In mak­ing GECOM ap­point­ment, Pres­i­dent acted out of ne­ces­sity to end po­lit­i­cal game be­ing played by Mr Jagdeo

Stabroek News - - LETTERS - Yours faith­fully, Ron­ald Bulkan Peo­ple’s Na­tional Congress Re­form

Dear Ed­i­tor, The in­ten­sity of the wide­spread re­ac­tion fol­low­ing Pres­i­dent Granger’s ap­point­ment of Jus­tice James Pat­ter­son to fill the of­fice of Chair­man of the Guyana Elec­tions Com­mis­sion, and the on­go­ing pub­lic dis­course re­veals much about who and where we are as a peo­ple. To me, it lays bare the frag­ile, in­deed, del­i­cate na­ture of our so­cio-po­lit­i­cal re­al­ity. It makes clear the fact that although we have come a long way from a colo­nial sys­tem of gov­er­nance and ac­com­pa­ny­ing men­tal­ity, we have much work to do to build and main­tain our fledg­ling democ­racy.

As has been made pel­lu­cid by in­de­pen­dently-think­ing le­gal schol­ars, the Pres­i­dent’s ac­tion was cor­rect in law, and is con­sis­tent with the Con­sti­tu­tional man­date and right­ful ex­pec­ta­tion be­stowed upon him by virtue of his of­fice. There­fore, any as­ser­tion that Pres­i­dent Granger acted out­side the let­ter and spirit of the law has no merit. Pre­dictably, such spu­ri­ous con­tentions in­vari­ably em­anate from those with a po­lit­i­cal agenda. That said, I will con­cern my­self with the non-le­gal as­pect of his de­ci­sion and ac­tion.

His Ex­cel­lency – as any ob­jec­tive ob­server will cer­tainly con­clude – was rail­roaded into tak­ing a po­lit­i­cally less than ideal road af­ter be­ing forced to do so by the Leader of the Op­po­si­tion. The Pres­i­dent did so in the in­ter­est of the peo­ple of Guyana. The Pres­i­dent, in mak­ing a wise de­ci­sion, put an end to the shenani­gans be­ing per­pe­trated by Mr. Jagdeo, whose goal it was to have a Chair who would be bi­ased in favour of the PPP.

First, the state of va­cancy of the Chair could not be al­lowed to con­tinue pri­mar­ily ow­ing to the fact that lo­cal gov­ern­ment elec­tions are due by De­cem­ber 7, 2018. And no sin­gle cit­i­zen, whomever that may be, must be al­lowed to frus­trate the demo­cratic pro­cesses of an en­tire coun­try. The ur­gent and es­sen­tial work of pre­par­ing for con­tin­u­a­tion of the process of lo­cal demo­cratic re­newal could no longer be held up by an ob­sti­nate Leader of the Op­po­si­tion, an in­di­vid­ual who re­peat­edly demon­strates that he has no in­ter­est in hav­ing lo­cal democ­racy, and that a de­cen­tralised sys­tem of gov­er­nance ob­tains, in ac­cor­dance with the Con­sti­tu­tion.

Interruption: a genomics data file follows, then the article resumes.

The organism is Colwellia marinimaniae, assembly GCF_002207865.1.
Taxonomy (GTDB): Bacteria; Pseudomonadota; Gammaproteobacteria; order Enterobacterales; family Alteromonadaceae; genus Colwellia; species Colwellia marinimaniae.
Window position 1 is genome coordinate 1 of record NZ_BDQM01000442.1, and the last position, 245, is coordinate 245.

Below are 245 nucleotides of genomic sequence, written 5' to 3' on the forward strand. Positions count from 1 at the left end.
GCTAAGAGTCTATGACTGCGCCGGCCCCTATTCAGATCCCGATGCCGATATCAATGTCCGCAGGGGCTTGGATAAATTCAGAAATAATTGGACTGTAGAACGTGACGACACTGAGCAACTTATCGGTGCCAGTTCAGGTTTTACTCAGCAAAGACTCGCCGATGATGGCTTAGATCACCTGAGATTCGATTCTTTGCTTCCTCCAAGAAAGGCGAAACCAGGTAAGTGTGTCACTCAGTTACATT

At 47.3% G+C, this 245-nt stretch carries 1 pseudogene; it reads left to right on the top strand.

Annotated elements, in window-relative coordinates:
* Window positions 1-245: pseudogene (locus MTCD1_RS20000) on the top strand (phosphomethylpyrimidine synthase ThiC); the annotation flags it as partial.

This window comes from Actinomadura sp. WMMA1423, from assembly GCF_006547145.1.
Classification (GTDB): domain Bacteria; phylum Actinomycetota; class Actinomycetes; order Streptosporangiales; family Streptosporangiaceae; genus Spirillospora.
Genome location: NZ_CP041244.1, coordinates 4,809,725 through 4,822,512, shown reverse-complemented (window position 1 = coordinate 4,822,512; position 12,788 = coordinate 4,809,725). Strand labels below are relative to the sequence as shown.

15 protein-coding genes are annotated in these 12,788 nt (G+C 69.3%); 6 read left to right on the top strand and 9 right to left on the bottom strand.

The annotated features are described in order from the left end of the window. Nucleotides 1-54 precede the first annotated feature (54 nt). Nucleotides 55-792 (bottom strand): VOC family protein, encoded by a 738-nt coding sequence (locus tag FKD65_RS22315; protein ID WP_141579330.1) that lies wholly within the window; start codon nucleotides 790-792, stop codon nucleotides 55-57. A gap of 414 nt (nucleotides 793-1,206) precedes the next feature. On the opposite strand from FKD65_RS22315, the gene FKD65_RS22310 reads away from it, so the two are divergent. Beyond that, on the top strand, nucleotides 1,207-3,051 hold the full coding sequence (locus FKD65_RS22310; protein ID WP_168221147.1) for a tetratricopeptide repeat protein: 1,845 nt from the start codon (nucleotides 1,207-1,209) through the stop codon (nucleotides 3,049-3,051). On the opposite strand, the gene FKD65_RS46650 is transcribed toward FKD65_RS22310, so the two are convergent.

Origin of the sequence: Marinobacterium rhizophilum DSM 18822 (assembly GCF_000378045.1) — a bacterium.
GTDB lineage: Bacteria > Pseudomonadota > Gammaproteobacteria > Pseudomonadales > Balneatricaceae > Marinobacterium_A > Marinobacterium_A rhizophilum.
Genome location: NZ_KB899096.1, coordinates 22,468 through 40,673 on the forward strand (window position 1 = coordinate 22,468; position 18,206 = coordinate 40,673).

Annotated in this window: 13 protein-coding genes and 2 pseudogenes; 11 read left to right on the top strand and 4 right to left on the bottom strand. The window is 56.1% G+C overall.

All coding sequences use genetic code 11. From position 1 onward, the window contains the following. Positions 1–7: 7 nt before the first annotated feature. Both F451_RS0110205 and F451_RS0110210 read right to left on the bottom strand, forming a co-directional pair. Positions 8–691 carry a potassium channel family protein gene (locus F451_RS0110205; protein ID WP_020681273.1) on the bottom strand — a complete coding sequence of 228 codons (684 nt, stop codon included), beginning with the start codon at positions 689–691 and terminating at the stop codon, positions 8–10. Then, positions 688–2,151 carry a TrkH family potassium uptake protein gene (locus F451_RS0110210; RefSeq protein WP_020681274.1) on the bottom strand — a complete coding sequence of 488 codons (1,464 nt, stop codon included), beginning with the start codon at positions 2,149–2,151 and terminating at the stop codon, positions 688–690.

Sec­ond, The Pres­i­dent acted out of ne­ces­sity, to end the po­lit­i­cal game be­ing played by Mr. Jagdeo. Again, any im­par­tial ob­server could see that Mr. Jagdeo de­lib­er­ately, ma­li­ciously, and cal­cu­lat­ingly sub­mit­ted a flawed

list in the first in­stance. Although, at that junc­ture, the Pres­i­dent could have legally, uni­lat­er­ally ap­pointed a Chair, he mag­nan­i­mously en­ter­tained the con­sid­er­a­tion of not one, but two ad­di­tional lists, both of which were sim­i­larly flawed and there­fore, un­ac­cept­able.

Third, Pres­i­dent Granger, act­ing within his re­mit, took ac­tion in the in­ter­est of the na­tion, although a rea­son­able per­son could pre­dict that such ac­tion could have been used, and is be­ing used, as po­lit­i­cal am­mu­ni­tion by the self-serv­ing Leader of the Op­po­si­tion. For this self­less act, the Pres­i­dent is to be ap­plauded. I com­mend the many let­ters and other ex­pres­sions of sup­port for the coura­geous ac­tion taken by His Ex­cel­lency.

I wel­come pub­lic par­tic­i­pa­tion in the dis­course, in par­tic­u­lar, I note a let­ter penned by the African Cul­tural and De­vel­op­ment As­so­ci­a­tion (ACDA) cap­tioned, ‘Pres­i­dent has shown lead­er­ship in ap­point­ment of Chair­per­son for GECOM’ (SN, 27 Oct) and one au­thored by Ms. Melinda Janki cap­tioned, ‘We cit­i­zens must talk to one another about a re­place­ment for the Carter for­mula’ (SN, 30 Oct), among oth­ers.

Fi­nally, I take this op­por­tu­nity to re­mind that sovereignty be­longs to the peo­ple (Ar­ti­cle 9 of the Con­sti­tu­tion). Cit­i­zens who wish to par­tic­i­pate in the po­lit­i­cal process have an av­enue through which to do so, that is, through the supreme or­gans of demo­cratic power (Ar­ti­cle 50), there is no back door. Fur­ther, cit­i­zens should be­come in­volved be­cause we can­not wish away the un­de­sir­able as­pects of the sta­tus quo. In­stead, we must be­come par­tic­i­pants in­stead of spec­ta­tors if we wish to make a mean­ing­ful con­tri­bu­tion.

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